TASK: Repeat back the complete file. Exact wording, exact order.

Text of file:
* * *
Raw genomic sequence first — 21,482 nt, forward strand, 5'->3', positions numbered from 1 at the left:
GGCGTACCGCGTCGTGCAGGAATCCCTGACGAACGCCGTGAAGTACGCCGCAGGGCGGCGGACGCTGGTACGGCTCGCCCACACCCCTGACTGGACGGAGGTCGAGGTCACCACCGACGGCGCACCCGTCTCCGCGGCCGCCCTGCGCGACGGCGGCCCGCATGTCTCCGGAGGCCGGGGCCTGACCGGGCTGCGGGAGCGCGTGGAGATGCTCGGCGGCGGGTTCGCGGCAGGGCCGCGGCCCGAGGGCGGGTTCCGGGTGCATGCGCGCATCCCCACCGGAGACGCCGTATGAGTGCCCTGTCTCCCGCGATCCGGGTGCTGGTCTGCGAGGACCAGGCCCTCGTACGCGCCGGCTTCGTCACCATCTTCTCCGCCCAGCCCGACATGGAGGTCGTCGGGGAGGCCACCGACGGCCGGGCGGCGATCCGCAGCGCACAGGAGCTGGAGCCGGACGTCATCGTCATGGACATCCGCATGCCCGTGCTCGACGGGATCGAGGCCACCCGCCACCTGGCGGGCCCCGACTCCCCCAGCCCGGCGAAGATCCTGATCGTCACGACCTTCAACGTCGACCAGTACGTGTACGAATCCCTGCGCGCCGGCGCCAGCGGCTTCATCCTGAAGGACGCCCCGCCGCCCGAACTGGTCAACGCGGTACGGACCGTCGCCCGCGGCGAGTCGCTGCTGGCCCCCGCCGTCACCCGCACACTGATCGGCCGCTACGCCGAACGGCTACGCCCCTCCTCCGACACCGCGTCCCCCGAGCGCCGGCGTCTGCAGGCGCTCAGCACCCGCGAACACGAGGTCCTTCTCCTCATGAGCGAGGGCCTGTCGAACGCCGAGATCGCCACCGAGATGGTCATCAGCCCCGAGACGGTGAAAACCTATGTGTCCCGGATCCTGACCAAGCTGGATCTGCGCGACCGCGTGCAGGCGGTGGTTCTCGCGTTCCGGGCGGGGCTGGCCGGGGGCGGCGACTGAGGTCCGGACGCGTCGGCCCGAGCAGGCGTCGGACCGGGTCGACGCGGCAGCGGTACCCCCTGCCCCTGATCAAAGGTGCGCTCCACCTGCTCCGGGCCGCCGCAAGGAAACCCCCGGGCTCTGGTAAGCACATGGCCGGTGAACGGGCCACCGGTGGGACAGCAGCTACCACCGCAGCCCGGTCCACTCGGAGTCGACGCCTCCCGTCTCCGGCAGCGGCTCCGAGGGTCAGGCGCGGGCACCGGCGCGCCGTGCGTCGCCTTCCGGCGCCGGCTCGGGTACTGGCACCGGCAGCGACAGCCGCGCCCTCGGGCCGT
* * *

Raw genomic sequence first — 21,482 nt, forward strand, 5'->3', positions numbered from 1 at the left:
GGCGTACCGCGTCGTGCAGGAATCCCTGACGAACGCCGTGAAGTACGCCGCAGGGCGGCGGACGCTGGTACGGCTCGCCCACACCCCTGACTGGACGGAGGTCGAGGTCACCACCGACGGCGCACCCGTCTCCGCGGCCGCCCTGCGCGACGGCGGCCCGCATGTCTCCGGAGGCCGGGGCCTGACCGGGCTGCGGGAGCGCGTGGAGATGCTCGGCGGCGGGTTCGCGGCAGGGCCGCGGCCCGAGGGCGGGTTCCGGGTGCATGCGCGCATCCCCACCGGAGACGCCGTATGAGTGCCCTGTCTCCCGCGATCCGGGTGCTGGTCTGCGAGGACCAGGCCCTCGTACGCGCCGGCTTCGTCACCATCTTCTCCGCCCAGCCCGACATGGAGGTCGTCGGGGAGGCCACCGACGGCCGGGCGGCGATCCGCAGCGCACAGGAGCTGGAGCCGGACGTCATCGTCATGGACATCCGCATGCCCGTGCTCGACGGGATCGAGGCCACCCGCCACCTGGCGGGCCCCGACTCCCCCAGCCCGGCGAAGATCCTGATCGTCACGACCTTCAACGTCGACCAGTACGTGTACGAATCCCTGCGCGCCGGCGCCAGCGGCTTCATCCTGAAGGACGCCCCGCCGCCCGAACTGGTCAACGCGGTACGGACCGTCGCCCGCGGCGAGTCGCTGCTGGCCCCCGCCGTCACCCGCACACTGATCGGCCGCTACGCCGAACGGCTACGCCCCTCCTCCGACACCGCGTCCCCCGAGCGCCGGCGTCTGCAGGCGCTCAGCACCCGCGAACACGAGGTCCTTCTCCTCATGAGCGAGGGCCTGTCGAACGCCGAGATCGCCACCGAGATGGTCATCAGCCCCGAGACGGTGAAAACCTATGTGTCCCGGATCCTGACCAAGCTGGATCTGCGCGACCGCGTGCAGGCGGTGGTTCTCGCGTTCCGGGCGGGGCTGGCCGGGGGCGGCGACTGAGGTCCGGACGCGTCGGCCCGAGCAGGCGTCGGACCGGGTCGACGCGGCAGCGGTACCCCCTGCCCCTGATCAAAGGTGCGCTCCACCTGCTCCGGGCCGCCGCAAGGAAACCCCCGGGCTCTGGTAAGCACATGGCCGGTGAACGGGCCACCGGTGGGACAGCAGCTACCACCGCAGCCCGGTCCACTCGGAGTCGACGCCTCCCGTCTCCGGCAGCGGCTCCGAGGGTCAGGCGCGGGCACCGGCGCGCCGTGCGTCGCCTTCCGGCGCCGGCTCGGGTACTGGCACCGGCAGCGACAGCCGCGCCCTCGGGCCGT